Ransom32 seems to be a new ransomware written (partly) in JavaScript. As I understand it, it doesn't affect a user through a browser / by visiting a website, but by downloading some .rar file which contains the harmful JavaScript as well as the means to execute it.

But what exactly does Ransom32 exploit? A vulnerability in WinRAR or in Windows? Or does it rely on wrong user behavior?

The best description I could find:

The malware uses the script language implemented in WinRAR to automatically unpack the content of the archive into the user’s temporary files directory and execute the “chrome.exe” file contained in the archive.
Once Ransom32 arrives on a system and is executed [by whom? the .rar itself?], it will first unpack all its files into the temporary files folder. From there it copies itself into the “%AppData%\Chrome Browser” directory. It uses the bundled “s.exe” file to create a shortcut in the user’s Startup folder named “ChromeService” that will make sure the malware is being executed on every boot.

So to me, it sounds like an attack works like this:

  1. User downloads a .rar file
  2. User opens the file (or does it open itself?)
  3. The .rar file decides for itself where to extract to
  4. The .rar file executes a .exe file (or must the user execute it?)
  5. The executed file will copy/link itself to a specific location, so that it is started on every boot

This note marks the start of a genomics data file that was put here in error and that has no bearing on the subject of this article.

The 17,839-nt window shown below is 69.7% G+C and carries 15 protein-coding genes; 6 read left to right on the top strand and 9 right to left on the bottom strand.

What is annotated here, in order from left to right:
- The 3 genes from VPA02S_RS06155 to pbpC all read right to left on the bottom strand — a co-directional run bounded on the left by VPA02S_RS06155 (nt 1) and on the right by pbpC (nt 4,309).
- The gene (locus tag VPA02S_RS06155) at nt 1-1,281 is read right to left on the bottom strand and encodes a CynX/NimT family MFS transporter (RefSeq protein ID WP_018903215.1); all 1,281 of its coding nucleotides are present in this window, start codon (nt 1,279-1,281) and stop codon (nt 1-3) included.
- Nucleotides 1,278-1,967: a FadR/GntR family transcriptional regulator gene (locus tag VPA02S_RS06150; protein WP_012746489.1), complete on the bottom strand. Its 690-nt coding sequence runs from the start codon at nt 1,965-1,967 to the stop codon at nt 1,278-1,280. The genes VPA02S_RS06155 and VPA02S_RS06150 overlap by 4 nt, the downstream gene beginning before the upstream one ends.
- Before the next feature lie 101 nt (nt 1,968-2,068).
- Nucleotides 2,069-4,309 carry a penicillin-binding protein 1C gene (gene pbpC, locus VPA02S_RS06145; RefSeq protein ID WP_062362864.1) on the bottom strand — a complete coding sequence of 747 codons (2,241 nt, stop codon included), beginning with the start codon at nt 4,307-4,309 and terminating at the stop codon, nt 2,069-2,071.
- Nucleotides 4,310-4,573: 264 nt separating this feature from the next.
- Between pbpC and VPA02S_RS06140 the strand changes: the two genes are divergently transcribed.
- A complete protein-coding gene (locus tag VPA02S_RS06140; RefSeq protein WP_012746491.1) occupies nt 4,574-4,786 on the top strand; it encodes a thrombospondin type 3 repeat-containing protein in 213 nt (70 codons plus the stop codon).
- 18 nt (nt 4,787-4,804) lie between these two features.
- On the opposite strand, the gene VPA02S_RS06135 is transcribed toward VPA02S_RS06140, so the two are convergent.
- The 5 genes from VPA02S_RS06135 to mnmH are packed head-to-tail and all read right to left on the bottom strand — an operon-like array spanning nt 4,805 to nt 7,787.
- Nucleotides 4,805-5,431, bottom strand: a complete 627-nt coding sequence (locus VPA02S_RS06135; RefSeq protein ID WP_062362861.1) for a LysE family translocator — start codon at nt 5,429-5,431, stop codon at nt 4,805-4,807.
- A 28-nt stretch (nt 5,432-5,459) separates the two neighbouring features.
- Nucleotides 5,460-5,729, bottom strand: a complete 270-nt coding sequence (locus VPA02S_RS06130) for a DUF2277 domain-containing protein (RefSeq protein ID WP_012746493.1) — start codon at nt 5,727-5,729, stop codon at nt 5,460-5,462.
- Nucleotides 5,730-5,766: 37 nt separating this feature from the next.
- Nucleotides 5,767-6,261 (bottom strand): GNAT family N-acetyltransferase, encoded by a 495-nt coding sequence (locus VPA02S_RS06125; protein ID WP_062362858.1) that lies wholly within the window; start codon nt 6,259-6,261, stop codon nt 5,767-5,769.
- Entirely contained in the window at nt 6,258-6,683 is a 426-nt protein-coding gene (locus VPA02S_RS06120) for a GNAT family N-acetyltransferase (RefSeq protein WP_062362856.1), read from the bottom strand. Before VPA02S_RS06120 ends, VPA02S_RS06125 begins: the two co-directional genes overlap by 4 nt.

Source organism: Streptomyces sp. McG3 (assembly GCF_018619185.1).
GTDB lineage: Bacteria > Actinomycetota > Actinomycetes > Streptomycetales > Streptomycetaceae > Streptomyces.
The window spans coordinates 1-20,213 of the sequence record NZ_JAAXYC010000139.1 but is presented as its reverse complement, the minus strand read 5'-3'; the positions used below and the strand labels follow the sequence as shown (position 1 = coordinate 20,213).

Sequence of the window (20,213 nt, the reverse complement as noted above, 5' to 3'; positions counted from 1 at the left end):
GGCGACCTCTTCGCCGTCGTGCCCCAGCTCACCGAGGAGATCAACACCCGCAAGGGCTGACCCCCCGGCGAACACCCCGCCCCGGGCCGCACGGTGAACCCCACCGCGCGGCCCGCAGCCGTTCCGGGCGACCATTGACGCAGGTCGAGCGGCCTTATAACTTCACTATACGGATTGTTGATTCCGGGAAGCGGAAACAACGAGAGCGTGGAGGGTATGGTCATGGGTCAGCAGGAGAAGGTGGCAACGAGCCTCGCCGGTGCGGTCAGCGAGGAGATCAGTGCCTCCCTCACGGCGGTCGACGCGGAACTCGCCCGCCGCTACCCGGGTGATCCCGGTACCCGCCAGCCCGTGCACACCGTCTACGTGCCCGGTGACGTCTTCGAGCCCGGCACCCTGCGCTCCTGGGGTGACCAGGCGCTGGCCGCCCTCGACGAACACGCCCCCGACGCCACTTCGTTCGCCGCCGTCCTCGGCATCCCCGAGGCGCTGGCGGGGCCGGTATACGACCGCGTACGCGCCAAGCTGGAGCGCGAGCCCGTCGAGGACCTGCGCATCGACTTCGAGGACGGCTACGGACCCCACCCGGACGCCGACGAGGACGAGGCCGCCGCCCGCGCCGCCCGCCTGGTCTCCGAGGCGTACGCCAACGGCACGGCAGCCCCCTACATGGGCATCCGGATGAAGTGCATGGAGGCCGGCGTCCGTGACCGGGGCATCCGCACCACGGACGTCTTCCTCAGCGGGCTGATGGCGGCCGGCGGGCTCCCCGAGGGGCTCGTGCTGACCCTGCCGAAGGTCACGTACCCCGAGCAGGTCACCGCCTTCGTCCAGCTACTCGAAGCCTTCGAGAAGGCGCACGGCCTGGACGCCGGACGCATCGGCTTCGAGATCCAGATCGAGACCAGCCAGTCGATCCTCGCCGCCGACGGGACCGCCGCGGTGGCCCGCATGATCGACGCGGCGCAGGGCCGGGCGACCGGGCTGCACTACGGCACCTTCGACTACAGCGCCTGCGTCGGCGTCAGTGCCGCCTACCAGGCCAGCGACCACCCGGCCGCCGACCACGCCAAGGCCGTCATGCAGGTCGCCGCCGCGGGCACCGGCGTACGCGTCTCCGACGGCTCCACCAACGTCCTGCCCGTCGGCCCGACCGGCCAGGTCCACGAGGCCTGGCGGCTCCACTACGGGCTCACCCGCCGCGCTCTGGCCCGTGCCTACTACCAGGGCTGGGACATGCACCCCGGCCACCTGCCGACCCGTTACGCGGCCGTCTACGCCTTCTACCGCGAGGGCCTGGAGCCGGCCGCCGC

Is this a correct summary?

If it is, it would seem to me as if steps 3. to 5. really shouldn't be happening[*]. Does Ransom32 exploit some known vulnerability in Windows or WinRAR? Or is this desired behavior, and did I misunderstand how the ransomware affects the system?

[*] I'm not that familiar with Windows security, but it doesn't seem like a good idea to let a .rar file decide for itself where it wants to be extracted to, or to let a .rar file execute .exe files.

  • 1
    the package is not a .rar archive, it's an executable with a rar (of more executables) baked-in
    – dandavis
    Jun 20, 2016 at 19:58

2 Answers 2


Nope, no software exploits, just classic exploitation of dumb users.

The payload is distributed in a self-extracting RAR file. A self-extracting RAR file is really just an executable extractor with the .rar file appended to the file. Such a file is an executable file with the .exe extension, and has a feature to run arbitrary code after extraction.

The steps are more like this:

  1. User downloads a .exe file
  2. User runs the .exe file (Fail!)
  3. The .exe file extracts itself to the users Google Chrome profile to hide in
  4. The .exe file run some code to make the extracted malware run and run at boot

There's really nothing original about this.

This post is based on the information in the following article:



Well, actually, Ransom32 is not an .exe file, it's a .scr (which is basically the same thing) and he doesn't use WinRAR code but NSIS code in the latest version that I've found on the web.

We can easily unpack the scr file to see interesting things :

First, the NSIS script file will launch a .NET 4.0 installer if not found on the system

Then it'll extract the "client.exe" file inside the .scr file in the %TEMP% folder and execute it. This file will create a folder in %AppData%. For each Ransom32 file generated, the folder name (and actually the stub name who is the same than the folder name) will change.

The stub connect to a server, but I can't identify it, because of the use of Tor network and the "Meek"

I hope I answer your question, and, excuse me for any language mistake please :)

  • 1
    You observed this yourself?
    – Marc.2377
    May 17, 2017 at 5:57

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